“I want to find a deity,” I said to the shop clerk.
“You don’t find deities,” he said, “deities find you.”

That was exactly the kind of response I loved back then. I was besotted with all things I didn’t yet understand but was pulled by this inexplicable force to keep searching, keep questing, keep trusting what was underneath this undeniable pull. What was guiding me? What was I looking for? I was fueled by a feeling. I peeked under the sheet and there was that feeling.
“That’s Saraswati,” the store clerk told me. “She is Goddess of speech, the Goddess of art.” Bingo.

Saraswati took a month to arrive at a shipping port in Queens, Long Island. She spent another week locked away at some mafia owned dock until I paid a large fee to release her to a delivery company who would drive her fifty miles to the front door of my first yoga studio. I placed her inside the practice space spotlighting the side of her crown. She was a curvy bronzed mesmerizing thing, and she added antiquity and an air of mystique to the shiny new floors and Halogen lighting. When students asked about her I always said, “She made quite the journey to get here,” thinking about her boat ride from India and the shipping port and the container she was packed in for weeks; but I was also referring to my own journey from stable wife, mother cared for and secure to a kind of irrational, free-spirited, fanciful (and emotional) dreamer. I had no idea where I was going, but I was going.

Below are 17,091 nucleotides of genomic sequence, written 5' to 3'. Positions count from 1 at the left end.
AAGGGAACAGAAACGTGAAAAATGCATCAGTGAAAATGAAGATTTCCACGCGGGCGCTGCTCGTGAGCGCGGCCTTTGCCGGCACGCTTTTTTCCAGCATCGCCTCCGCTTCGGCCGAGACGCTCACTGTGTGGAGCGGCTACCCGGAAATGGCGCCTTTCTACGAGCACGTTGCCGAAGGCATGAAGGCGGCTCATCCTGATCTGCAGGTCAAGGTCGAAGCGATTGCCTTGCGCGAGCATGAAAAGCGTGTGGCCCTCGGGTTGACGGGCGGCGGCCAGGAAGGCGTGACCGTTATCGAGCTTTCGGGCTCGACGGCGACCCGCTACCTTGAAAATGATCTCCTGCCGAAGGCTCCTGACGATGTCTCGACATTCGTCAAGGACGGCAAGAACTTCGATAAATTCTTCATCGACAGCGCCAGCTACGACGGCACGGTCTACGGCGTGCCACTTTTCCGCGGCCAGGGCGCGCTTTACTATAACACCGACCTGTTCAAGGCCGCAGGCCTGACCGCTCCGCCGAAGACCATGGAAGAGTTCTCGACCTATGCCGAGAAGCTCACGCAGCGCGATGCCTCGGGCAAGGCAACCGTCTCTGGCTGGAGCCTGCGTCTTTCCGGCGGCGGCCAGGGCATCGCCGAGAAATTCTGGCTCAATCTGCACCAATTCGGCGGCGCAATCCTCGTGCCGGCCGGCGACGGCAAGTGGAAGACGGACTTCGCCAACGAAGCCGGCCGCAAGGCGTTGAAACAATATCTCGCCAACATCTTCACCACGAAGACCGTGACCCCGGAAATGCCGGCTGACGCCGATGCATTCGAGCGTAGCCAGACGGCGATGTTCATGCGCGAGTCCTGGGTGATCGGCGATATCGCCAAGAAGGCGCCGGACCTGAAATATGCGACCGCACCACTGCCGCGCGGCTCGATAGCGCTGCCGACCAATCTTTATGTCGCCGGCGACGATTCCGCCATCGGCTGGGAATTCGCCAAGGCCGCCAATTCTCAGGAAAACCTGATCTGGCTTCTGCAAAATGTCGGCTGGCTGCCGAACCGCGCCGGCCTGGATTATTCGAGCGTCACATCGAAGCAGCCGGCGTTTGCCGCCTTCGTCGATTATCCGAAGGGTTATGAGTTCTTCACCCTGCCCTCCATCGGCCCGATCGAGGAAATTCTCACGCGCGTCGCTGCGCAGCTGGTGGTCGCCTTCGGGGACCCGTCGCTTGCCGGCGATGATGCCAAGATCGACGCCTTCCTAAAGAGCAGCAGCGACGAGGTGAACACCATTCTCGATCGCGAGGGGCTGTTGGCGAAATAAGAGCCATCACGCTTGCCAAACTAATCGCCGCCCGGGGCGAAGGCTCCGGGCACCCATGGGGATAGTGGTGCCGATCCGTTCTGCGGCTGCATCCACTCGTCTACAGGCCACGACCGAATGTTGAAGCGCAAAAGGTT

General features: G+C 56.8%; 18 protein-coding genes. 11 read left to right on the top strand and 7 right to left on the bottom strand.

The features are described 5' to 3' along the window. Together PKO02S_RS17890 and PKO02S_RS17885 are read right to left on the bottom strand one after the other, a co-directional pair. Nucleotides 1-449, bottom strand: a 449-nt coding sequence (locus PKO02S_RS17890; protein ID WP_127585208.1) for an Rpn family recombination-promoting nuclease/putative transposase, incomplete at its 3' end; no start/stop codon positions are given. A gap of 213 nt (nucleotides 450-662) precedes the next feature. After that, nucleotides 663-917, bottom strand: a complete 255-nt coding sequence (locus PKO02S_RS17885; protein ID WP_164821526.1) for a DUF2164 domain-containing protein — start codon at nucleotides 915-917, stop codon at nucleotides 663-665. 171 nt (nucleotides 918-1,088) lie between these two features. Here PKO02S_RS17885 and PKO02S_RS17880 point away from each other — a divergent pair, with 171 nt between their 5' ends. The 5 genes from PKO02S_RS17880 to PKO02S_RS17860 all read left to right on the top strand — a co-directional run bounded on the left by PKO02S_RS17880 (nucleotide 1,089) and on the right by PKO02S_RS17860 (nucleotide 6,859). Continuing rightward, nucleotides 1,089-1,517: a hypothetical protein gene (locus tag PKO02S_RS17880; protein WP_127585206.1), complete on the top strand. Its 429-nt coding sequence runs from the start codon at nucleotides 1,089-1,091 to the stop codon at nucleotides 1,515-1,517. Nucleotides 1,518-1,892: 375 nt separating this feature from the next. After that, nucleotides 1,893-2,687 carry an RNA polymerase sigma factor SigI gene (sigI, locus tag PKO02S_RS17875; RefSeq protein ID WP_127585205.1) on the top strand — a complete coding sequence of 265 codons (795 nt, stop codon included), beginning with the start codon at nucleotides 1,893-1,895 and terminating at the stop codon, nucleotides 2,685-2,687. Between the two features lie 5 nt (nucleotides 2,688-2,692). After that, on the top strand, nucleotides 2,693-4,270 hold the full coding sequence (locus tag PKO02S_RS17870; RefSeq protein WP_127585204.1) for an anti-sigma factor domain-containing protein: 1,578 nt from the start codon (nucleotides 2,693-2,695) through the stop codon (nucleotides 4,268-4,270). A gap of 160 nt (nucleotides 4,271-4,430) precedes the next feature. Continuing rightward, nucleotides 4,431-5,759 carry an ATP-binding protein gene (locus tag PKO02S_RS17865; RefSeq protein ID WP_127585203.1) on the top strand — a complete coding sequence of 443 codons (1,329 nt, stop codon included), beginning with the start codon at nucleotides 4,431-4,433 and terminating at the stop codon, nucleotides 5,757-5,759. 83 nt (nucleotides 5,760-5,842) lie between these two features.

Saraswati became the subliminal inspiration for everything I taught. When I heard her origin story—that she was once a river who dried up and became your breath—I understood what the shop clerk meant when he said deities choose you. Here she was, perfectly placed, and inspiring the many breathing, flowing bodies that came to practice yoga and find themselves. Here she was, a muse, a beacon, a sure-footed form who seemed to move elegantly with the pace of her art. She reminded me of all that lit me up in life — personally and artistically. Her story teaches me that the art of our lives is to be discovered amidst the making of them.

Last week, seemingly out of nowhere, I walked into my bedroom and said to my husband that I thought it was time to sell her. Here she was now, crowded between an orange love seat and a dresser of drawers. I had that feeling that something was misplaced. I investigated that feeling. I recognized it. That pull to move.
“She doesn’t belong in here,” I said to my husband looking around my bedroom. I knew she should be among artists and music makers and poets, somewhere she can nurture the many and not sit here like a stagnant relic of my past. I wasn’t so concerned with keeping her form with me anymore and I have no idea why I knew that for sure. It was just time. Just that feeling.